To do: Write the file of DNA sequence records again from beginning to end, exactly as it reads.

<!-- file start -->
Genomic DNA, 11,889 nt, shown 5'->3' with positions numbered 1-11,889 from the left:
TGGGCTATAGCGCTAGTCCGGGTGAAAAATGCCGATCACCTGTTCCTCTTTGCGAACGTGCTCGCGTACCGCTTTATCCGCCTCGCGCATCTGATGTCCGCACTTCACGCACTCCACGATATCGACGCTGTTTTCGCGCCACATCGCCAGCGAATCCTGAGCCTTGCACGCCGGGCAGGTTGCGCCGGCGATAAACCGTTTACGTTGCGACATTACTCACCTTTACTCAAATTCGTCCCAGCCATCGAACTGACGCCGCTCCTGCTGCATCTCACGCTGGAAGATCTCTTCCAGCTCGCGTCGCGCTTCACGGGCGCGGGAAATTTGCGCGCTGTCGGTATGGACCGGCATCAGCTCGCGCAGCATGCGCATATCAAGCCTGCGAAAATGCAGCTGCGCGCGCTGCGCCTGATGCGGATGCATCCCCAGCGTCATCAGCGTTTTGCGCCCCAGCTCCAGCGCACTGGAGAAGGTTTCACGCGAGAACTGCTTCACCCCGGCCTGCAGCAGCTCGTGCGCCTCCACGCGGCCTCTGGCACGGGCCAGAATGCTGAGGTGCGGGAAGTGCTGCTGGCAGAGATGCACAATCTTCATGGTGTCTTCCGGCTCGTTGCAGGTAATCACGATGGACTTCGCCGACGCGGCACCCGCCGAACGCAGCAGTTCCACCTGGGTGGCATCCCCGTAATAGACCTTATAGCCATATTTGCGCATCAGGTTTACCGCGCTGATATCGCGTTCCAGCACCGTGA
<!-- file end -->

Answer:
Genomic DNA, 11,889 nt, shown 5'->3' with positions numbered 1-11,889 from the left:
TGGGCTATAGCGCTAGTCCGGGTGAAAAATGCCGATCACCTGTTCCTCTTTGCGAACGTGCTCGCGTACCGCTTTATCCGCCTCGCGCATCTGATGTCCGCACTTCACGCACTCCACGATATCGACGCTGTTTTCGCGCCACATCGCCAGCGAATCCTGAGCCTTGCACGCCGGGCAGGTTGCGCCGGCGATAAACCGTTTACGTTGCGACATTACTCACCTTTACTCAAATTCGTCCCAGCCATCGAACTGACGCCGCTCCTGCTGCATCTCACGCTGGAAGATCTCTTCCAGCTCGCGTCGCGCTTCACGGGCGCGGGAAATTTGCGCGCTGTCGGTATGGACCGGCATCAGCTCGCGCAGCATGCGCATATCAAGCCTGCGAAAATGCAGCTGCGCGCGCTGCGCCTGATGCGGATGCATCCCCAGCGTCATCAGCGTTTTGCGCCCCAGCTCCAGCGCACTGGAGAAGGTTTCACGCGAGAACTGCTTCACCCCGGCCTGCAGCAGCTCGTGCGCCTCCACGCGGCCTCTGGCACGGGCCAGAATGCTGAGGTGCGGGAAGTGCTGCTGGCAGAGATGCACAATCTTCATGGTGTCTTCCGGCTCGTTGCAGGTAATCACGATGGACTTCGCCGACGCGGCACCCGCCGAACGCAGCAGTTCCACCTGGGTGGCATCCCCGTAATAGACCTTATAGCCATATTTGCGCATCAGGTTTACCGCGCTGATATCGCGTTCCAGCACCGTGA